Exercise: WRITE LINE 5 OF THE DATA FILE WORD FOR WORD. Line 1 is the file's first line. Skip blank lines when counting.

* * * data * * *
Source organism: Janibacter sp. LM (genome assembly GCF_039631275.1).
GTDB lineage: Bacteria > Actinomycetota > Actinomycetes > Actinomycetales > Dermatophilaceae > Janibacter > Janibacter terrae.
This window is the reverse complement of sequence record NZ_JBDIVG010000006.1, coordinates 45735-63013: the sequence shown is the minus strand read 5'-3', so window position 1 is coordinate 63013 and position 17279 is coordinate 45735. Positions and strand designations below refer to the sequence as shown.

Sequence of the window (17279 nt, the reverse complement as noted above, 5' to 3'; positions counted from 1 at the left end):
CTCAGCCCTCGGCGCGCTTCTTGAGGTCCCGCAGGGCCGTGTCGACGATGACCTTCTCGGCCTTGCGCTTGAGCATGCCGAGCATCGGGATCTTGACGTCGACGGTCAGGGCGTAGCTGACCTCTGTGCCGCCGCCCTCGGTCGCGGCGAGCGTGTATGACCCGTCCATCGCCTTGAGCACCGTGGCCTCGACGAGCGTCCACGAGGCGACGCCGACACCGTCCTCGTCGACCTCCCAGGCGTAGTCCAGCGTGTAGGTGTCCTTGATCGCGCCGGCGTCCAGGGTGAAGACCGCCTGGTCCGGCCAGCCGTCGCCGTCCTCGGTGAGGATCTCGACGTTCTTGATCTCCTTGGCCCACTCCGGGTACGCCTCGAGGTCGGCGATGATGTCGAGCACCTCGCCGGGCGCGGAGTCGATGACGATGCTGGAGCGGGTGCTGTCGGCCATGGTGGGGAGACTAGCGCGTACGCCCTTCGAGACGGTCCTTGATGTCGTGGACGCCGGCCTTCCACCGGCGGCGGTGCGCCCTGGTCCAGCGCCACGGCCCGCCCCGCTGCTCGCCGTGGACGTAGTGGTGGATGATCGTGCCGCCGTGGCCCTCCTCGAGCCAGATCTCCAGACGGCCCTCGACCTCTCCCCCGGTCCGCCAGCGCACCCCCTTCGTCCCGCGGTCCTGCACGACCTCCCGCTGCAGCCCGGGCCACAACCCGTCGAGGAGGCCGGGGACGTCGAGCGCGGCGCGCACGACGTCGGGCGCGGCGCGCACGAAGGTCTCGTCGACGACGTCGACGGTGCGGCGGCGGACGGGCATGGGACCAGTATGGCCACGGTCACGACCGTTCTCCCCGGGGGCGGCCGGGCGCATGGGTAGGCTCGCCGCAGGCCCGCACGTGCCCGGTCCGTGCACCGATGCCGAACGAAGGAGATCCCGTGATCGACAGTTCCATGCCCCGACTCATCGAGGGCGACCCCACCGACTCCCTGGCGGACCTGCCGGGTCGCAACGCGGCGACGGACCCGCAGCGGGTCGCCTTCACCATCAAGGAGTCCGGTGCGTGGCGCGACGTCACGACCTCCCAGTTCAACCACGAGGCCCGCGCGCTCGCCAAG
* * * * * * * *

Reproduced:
CTCAGCCCTCGGCGCGCTTCTTGAGGTCCCGCAGGGCCGTGTCGACGATGACCTTCTCGGCCTTGCGCTTGAGCATGCCGAGCATCGGGATCTTGACGTCGACGGTCAGGGCGTAGCTGACCTCTGTGCCGCCGCCCTCGGTCGCGGCGAGCGTGTATGACCCGTCCATCGCCTTGAGCACCGTGGCCTCGACGAGCGTCCACGAGGCGACGCCGACACCGTCCTCGTCGACCTCCCAGGCGTAGTCCAGCGTGTAGGTGTCCTTGATCGCGCCGGCGTCCAGGGTGAAGACCGCCTGGTCCGGCCAGCCGTCGCCGTCCTCGGTGAGGATCTCGACGTTCTTGATCTCCTTGGCCCACTCCGGGTACGCCTCGAGGTCGGCGATGATGTCGAGCACCTCGCCGGGCGCGGAGTCGATGACGATGCTGGAGCGGGTGCTGTCGGCCATGGTGGGGAGACTAGCGCGTACGCCCTTCGAGACGGTCCTTGATGTCGTGGACGCCGGCCTTCCACCGGCGGCGGTGCGCCCTGGTCCAGCGCCACGGCCCGCCCCGCTGCTCGCCGTGGACGTAGTGGTGGATGATCGTGCCGCCGTGGCCCTCCTCGAGCCAGATCTCCAGACGGCCCTCGACCTCTCCCCCGGTCCGCCAGCGCACCCCCTTCGTCCCGCGGTCCTGCACGACCTCCCGCTGCAGCCCGGGCCACAACCCGTCGAGGAGGCCGGGGACGTCGAGCGCGGCGCGCACGACGTCGGGCGCGGCGCGCACGAAGGTCTCGTCGACGACGTCGACGGTGCGGCGGCGGACGGGCATGGGACCAGTATGGCCACGGTCACGACCGTTCTCCCCGGGGGCGGCCGGGCGCATGGGTAGGCTCGCCGCAGGCCCGCACGTGCCCGGTCCGTGCACCGATGCCGAACGAAGGAGATCCCGTGATCGACAGTTCCATGCCCCGACTCATCGAGGGCGACCCCACCGACTCCCTGGCGGACCTGCCGGGTCGCAACGCGGCGACGGACCCGCAGCGGGTCGCCTTCACCATCAAGGAGTCCGGTGCGTGGCGCGACGTCACGACCTCCCAGTTCAACCACGAGGCCCGCGCGCTCGCCAAG